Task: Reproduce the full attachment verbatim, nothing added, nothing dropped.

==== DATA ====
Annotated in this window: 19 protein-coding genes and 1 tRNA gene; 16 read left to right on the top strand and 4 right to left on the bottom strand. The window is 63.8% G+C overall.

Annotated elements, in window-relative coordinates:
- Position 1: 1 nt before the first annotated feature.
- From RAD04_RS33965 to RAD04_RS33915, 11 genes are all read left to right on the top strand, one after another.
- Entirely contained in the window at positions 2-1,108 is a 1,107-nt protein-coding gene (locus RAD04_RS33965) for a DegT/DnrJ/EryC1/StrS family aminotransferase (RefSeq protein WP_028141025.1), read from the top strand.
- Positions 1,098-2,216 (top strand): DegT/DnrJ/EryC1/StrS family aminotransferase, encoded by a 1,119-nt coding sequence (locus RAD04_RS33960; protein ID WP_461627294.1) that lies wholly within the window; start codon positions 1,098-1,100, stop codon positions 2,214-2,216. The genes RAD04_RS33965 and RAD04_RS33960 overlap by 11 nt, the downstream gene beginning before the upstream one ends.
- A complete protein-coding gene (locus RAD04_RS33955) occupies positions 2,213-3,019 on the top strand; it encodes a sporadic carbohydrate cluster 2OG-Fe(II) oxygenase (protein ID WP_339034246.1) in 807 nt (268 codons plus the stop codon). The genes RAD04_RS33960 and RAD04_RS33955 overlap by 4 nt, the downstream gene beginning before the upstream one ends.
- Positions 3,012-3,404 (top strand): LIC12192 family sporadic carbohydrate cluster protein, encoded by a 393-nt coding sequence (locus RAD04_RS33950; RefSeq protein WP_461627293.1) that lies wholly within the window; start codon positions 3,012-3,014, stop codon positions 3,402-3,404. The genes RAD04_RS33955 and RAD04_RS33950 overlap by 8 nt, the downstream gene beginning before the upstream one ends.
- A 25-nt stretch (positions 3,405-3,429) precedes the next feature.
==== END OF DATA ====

Annotated in this window: 19 protein-coding genes and 1 tRNA gene; 16 read left to right on the top strand and 4 right to left on the bottom strand. The window is 63.8% G+C overall.

Annotated elements, in window-relative coordinates:
- Position 1: 1 nt before the first annotated feature.
- From RAD04_RS33965 to RAD04_RS33915, 11 genes are all read left to right on the top strand, one after another.
- Entirely contained in the window at positions 2-1,108 is a 1,107-nt protein-coding gene (locus RAD04_RS33965) for a DegT/DnrJ/EryC1/StrS family aminotransferase (RefSeq protein WP_028141025.1), read from the top strand.
- Positions 1,098-2,216 (top strand): DegT/DnrJ/EryC1/StrS family aminotransferase, encoded by a 1,119-nt coding sequence (locus RAD04_RS33960; protein ID WP_461627294.1) that lies wholly within the window; start codon positions 1,098-1,100, stop codon positions 2,214-2,216. The genes RAD04_RS33965 and RAD04_RS33960 overlap by 11 nt, the downstream gene beginning before the upstream one ends.
- A complete protein-coding gene (locus RAD04_RS33955) occupies positions 2,213-3,019 on the top strand; it encodes a sporadic carbohydrate cluster 2OG-Fe(II) oxygenase (protein ID WP_339034246.1) in 807 nt (268 codons plus the stop codon). The genes RAD04_RS33960 and RAD04_RS33955 overlap by 4 nt, the downstream gene beginning before the upstream one ends.
- Positions 3,012-3,404 (top strand): LIC12192 family sporadic carbohydrate cluster protein, encoded by a 393-nt coding sequence (locus RAD04_RS33950; RefSeq protein WP_461627293.1) that lies wholly within the window; start codon positions 3,012-3,014, stop codon positions 3,402-3,404. The genes RAD04_RS33955 and RAD04_RS33950 overlap by 8 nt, the downstream gene beginning before the upstream one ends.
- A 25-nt stretch (positions 3,405-3,429) precedes the next feature.